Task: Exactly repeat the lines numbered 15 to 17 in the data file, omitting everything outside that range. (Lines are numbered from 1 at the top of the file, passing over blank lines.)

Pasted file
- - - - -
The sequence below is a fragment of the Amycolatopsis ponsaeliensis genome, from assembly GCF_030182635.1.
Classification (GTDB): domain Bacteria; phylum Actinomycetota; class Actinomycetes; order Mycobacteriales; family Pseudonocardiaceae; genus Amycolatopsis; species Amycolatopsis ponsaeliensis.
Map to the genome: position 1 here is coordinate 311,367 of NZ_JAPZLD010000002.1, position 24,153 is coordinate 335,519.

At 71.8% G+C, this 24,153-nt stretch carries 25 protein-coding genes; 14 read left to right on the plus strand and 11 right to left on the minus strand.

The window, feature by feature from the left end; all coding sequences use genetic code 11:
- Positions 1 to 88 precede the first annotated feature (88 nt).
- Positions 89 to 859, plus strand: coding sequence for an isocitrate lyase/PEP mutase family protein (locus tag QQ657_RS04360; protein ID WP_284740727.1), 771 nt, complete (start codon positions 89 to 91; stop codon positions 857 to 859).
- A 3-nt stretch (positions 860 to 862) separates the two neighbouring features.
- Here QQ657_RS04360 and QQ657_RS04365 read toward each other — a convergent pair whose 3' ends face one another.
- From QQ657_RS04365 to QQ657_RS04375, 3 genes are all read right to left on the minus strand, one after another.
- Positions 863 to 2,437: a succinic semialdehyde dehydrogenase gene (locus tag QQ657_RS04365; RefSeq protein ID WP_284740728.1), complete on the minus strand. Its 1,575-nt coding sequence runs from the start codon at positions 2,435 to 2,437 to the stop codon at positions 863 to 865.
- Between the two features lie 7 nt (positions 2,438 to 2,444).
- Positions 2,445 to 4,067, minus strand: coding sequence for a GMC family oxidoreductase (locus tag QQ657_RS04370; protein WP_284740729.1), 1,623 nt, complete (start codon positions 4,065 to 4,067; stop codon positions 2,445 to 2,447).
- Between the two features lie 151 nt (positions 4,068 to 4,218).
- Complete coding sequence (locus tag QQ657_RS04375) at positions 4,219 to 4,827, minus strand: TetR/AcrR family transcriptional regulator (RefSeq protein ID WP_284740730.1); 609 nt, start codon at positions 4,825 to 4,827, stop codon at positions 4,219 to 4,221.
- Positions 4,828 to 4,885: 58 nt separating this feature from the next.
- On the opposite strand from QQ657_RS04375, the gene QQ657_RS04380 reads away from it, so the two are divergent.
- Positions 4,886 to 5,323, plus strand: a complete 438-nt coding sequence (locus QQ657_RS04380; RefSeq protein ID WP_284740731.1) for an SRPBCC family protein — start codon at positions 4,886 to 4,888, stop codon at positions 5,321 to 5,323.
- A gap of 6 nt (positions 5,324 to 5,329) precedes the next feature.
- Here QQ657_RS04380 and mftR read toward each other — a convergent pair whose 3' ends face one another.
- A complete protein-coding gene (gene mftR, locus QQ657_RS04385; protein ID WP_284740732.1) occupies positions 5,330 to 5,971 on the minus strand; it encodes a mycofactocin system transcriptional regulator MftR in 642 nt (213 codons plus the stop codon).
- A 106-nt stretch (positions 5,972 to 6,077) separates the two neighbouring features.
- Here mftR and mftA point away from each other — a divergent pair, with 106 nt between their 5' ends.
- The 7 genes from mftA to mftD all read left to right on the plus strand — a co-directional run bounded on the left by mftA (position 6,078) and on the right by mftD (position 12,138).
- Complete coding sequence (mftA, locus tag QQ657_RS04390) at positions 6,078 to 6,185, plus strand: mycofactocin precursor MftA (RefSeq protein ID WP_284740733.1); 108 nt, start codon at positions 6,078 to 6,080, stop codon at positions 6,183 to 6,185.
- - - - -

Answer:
- Complete coding sequence (locus tag QQ657_RS04375) at positions 4,219 to 4,827, minus strand: TetR/AcrR family transcriptional regulator (RefSeq protein ID WP_284740730.1); 609 nt, start codon at positions 4,825 to 4,827, stop codon at positions 4,219 to 4,221.
- Positions 4,828 to 4,885: 58 nt separating this feature from the next.
- On the opposite strand from QQ657_RS04375, the gene QQ657_RS04380 reads away from it, so the two are divergent.